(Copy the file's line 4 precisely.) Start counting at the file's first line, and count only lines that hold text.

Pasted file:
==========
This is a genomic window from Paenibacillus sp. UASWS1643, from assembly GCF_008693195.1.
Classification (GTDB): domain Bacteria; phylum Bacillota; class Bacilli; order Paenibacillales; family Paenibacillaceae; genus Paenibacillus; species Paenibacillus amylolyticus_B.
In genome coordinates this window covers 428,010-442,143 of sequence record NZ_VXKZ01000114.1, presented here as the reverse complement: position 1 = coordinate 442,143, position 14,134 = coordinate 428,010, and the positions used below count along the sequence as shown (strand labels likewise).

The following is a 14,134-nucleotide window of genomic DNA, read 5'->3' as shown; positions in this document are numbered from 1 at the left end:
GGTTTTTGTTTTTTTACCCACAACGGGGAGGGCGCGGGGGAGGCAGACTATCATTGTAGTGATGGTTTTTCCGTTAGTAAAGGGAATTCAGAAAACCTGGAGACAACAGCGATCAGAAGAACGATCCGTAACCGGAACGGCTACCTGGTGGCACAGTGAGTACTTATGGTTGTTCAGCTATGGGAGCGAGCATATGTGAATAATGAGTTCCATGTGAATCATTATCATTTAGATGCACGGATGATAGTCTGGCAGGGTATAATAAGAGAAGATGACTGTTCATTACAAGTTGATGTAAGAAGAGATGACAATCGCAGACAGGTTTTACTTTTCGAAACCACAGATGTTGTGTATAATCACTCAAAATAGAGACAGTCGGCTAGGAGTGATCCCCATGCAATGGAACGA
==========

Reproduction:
The following is a 14,134-nucleotide window of genomic DNA, read 5'->3' as shown; positions in this document are numbered from 1 at the left end: